This study shows that the mercury contained in some vaccines is handled very differently by the body than mercury found in foods such as fish or the mercury from industrial accidents.
Comparison of blood and brain mercury levels in infant monkeys exposed to methylmercury or vaccines containing thimerosal. Burbacher TM, Shen DD, Liberato N, Grant KS, Cernichiari E, Clarkson T. Environmental Health Perspective 2005; ehponline.org.
Explanatory note: Inorganic mercury enters the body readily, accumulating mostly in the kidney. It enters the central nervous system slowly but it is also slowly eliminated. Organic mercury compounds are more readily adsorbed and can cross into the brain much more readily than inorganic mercury.
Thimerosal is an organic mercury compound that is 49.6% mercury by weight, present in the form of ethylmercury. Little information about ethyl mercury distribution in the body or its elimination from the body has been available. The absence of good data about ethylmercury has necessitated the use of safety guidelines that were developed for methylmercury, another organic mercury compound that is a known toxin for the developing brain—often found in fish and pollutants. Guidelines for safe exposure to methylmercury, based on the analysis of cases where people were accidentally exposed to the compound, have been developed by three federal agencies.
The data available from small studies with children have suggested that ethylmercury is less toxic than methylmercury and that it is eliminated from the body more rapidly.
Is ethylmercury distributed in and eliminated from the body in the same way as methylmercury?
Forty-one newborn monkeys were treated in three ways. Seventeen were given thimerosal-containing vaccines by intramuscular injection, 17 were administered methylmercury oxide given by feeding tube in the stomach and 7 were untreated controls. The vaccines and the methylmercury were prepared by the investigators. These were given to the animals at 0, 7, 14 and 21 days of age. Blood was obtained 2, 4, and 7 days after the initial exposure and when the animals were sacrificed. Animals were sacrificed 2, 4, 7 or 28 days after their last dose for brain and other analyses.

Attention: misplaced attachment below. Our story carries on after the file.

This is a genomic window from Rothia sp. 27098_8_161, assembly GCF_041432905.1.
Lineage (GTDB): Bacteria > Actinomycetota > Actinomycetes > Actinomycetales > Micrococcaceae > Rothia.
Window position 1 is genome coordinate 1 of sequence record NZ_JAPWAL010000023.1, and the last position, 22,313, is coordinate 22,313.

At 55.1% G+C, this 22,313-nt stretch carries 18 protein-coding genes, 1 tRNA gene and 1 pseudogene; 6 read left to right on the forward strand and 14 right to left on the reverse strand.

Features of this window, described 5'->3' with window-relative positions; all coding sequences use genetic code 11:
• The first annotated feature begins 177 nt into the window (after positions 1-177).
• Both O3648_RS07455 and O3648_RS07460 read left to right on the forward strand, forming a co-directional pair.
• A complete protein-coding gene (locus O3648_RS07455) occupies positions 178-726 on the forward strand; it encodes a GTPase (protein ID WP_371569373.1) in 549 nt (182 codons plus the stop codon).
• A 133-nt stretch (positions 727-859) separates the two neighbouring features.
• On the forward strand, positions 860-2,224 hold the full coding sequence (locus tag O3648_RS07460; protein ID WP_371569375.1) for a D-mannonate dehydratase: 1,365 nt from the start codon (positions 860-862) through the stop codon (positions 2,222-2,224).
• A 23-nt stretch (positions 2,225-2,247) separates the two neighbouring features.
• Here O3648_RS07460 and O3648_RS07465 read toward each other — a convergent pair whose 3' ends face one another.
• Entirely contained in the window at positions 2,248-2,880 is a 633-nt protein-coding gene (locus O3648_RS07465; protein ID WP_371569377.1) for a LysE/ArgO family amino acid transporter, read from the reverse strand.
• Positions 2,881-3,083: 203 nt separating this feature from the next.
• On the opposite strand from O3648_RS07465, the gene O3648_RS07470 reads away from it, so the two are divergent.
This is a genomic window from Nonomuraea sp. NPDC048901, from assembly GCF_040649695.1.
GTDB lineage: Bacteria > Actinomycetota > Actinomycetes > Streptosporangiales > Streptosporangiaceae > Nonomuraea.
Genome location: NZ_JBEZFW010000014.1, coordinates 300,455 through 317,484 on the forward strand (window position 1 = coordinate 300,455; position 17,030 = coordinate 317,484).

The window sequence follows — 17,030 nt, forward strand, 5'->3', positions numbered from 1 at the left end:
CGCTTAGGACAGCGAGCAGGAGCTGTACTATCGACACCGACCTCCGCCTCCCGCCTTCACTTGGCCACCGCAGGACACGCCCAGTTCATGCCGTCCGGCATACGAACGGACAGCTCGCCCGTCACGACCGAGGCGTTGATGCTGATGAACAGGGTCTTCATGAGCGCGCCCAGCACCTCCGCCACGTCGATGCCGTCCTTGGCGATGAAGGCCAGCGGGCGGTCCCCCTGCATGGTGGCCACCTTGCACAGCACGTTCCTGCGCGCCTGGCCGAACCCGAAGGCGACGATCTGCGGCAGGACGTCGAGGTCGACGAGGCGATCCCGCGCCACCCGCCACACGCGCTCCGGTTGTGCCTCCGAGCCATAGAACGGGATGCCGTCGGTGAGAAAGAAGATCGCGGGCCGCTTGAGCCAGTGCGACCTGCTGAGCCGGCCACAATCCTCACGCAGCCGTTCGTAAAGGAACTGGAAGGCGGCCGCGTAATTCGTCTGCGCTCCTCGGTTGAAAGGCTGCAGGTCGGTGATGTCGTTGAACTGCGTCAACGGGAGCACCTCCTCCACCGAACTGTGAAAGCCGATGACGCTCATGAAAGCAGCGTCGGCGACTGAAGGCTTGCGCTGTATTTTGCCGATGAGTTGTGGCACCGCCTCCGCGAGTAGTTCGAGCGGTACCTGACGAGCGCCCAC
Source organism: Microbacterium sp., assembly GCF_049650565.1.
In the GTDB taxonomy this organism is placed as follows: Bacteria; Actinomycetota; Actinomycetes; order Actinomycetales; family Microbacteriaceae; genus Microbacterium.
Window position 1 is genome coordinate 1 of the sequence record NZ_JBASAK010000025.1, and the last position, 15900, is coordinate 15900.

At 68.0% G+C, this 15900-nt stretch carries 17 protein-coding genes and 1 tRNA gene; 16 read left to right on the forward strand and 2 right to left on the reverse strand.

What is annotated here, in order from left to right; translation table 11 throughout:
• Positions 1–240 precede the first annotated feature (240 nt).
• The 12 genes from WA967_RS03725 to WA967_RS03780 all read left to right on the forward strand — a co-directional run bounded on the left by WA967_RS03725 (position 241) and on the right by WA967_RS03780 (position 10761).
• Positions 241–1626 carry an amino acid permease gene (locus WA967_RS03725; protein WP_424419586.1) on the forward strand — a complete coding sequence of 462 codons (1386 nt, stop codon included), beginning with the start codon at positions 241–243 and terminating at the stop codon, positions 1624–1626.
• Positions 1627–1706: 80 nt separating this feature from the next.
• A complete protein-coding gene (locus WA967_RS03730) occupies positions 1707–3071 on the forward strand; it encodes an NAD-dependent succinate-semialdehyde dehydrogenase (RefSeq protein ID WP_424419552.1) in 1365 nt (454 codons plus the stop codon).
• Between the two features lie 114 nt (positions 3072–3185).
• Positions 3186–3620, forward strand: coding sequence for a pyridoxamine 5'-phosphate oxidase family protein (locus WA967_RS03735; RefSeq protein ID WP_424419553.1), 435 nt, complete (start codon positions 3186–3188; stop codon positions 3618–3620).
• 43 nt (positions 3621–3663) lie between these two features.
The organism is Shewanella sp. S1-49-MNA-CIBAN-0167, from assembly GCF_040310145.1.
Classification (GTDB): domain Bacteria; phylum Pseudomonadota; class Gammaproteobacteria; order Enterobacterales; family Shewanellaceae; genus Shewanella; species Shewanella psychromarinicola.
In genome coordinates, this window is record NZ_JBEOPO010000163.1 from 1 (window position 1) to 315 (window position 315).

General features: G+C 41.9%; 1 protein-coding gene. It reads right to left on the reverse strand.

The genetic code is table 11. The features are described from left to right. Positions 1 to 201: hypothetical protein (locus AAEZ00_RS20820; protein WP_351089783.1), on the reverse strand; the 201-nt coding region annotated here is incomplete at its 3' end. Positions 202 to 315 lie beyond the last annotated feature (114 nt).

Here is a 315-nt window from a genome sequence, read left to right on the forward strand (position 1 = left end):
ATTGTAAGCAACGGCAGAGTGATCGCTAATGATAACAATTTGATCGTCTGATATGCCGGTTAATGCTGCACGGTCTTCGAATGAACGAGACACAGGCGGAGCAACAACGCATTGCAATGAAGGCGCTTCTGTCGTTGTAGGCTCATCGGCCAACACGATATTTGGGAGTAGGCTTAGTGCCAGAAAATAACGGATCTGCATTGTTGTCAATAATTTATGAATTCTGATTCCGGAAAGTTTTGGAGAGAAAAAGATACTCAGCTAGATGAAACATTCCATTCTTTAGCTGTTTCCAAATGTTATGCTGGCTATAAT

The researchers then analyzed the total mercury in blood samples and both the total and inorganic mercury in brain. Utilizing the results, the researchers evaluated how they could best understand how the mercury was processed from the two types of mercury exposure.
The absorption and initial distribution of total mercury was similar for the thimerosal injection and the feeding of methylmercury.
However the elimination of ethylmercury was much faster and total mercury in the brain was significantly lower in the animals that received the vaccines. The pattern of elimination was also very different. Because the mercury was much more slowly eliminated from the methylmercury-fed animals, the levels of mercury in these animals increased with the additional doses given.
The researchers found higher levels of inorganic mercury in the brains and kidneys of the thimerosal treated animals than in the methylmercury-fed animals.
The mercury contained in some vaccines is handled very differently by the body than mercury found in foods such as fish or the mercury from industrial accidents. Mercury in vaccines is eliminated from the body much faster than methylmercury (8.6 versus 21.5 days). Methylmercury is not a suitable reference for extrapolating information about ethylmercury.
This study found similar blood levels and rates of mercury elimination to those reported in the small numbers of studies that have looked at children. Thimerosal is not used as a preservative in vaccines administered to children younger than 6 months in the United States. Because worldwide, thimerosal is used as a preservative for vaccines given to many children, more research about thimerosal continues to be needed.